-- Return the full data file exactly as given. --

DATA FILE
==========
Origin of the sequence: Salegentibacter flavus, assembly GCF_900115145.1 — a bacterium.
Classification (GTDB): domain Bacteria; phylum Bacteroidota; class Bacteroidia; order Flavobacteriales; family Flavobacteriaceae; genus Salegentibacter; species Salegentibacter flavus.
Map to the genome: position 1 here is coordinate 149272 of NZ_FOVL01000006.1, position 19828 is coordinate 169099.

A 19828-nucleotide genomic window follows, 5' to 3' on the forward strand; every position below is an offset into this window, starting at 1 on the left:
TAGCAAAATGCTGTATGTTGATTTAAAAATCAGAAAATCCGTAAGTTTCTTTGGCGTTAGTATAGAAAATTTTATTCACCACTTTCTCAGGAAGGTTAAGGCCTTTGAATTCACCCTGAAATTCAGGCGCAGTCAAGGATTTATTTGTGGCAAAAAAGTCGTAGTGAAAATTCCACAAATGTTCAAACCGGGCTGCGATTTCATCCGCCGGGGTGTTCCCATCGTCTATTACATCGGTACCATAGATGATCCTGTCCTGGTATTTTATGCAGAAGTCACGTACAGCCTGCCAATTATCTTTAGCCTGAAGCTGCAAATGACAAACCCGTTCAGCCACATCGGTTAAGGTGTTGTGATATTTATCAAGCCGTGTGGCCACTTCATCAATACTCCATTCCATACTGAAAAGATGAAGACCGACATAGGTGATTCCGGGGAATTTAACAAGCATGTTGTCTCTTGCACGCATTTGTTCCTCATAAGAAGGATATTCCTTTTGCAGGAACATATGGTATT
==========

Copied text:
Origin of the sequence: Salegentibacter flavus, assembly GCF_900115145.1 — a bacterium.
Classification (GTDB): domain Bacteria; phylum Bacteroidota; class Bacteroidia; order Flavobacteriales; family Flavobacteriaceae; genus Salegentibacter; species Salegentibacter flavus.
Map to the genome: position 1 here is coordinate 149272 of NZ_FOVL01000006.1, position 19828 is coordinate 169099.

A 19828-nucleotide genomic window follows, 5' to 3' on the forward strand; every position below is an offset into this window, starting at 1 on the left:
TAGCAAAATGCTGTATGTTGATTTAAAAATCAGAAAATCCGTAAGTTTCTTTGGCGTTAGTATAGAAAATTTTATTCACCACTTTCTCAGGAAGGTTAAGGCCTTTGAATTCACCCTGAAATTCAGGCGCAGTCAAGGATTTATTTGTGGCAAAAAAGTCGTAGTGAAAATTCCACAAATGTTCAAACCGGGCTGCGATTTCATCCGCCGGGGTGTTCCCATCGTCTATTACATCGGTACCATAGATGATCCTGTCCTGGTATTTTATGCAGAAGTCACGTACAGCCTGCCAATTATCTTTAGCCTGAAGCTGCAAATGACAAACCCGTTCAGCCACATCGGTTAAGGTGTTGTGATATTTATCAAGCCGTGTGGCCACTTCATCAATACTCCATTCCATACTGAAAAGATGAAGACCGACATAGGTGATTCCGGGGAATTTAACAAGCATGTTGTCTCTTGCACGCATTTGTTCCTCATAAGAAGGATATTCCTTTTGCAGGAACATATGGTATT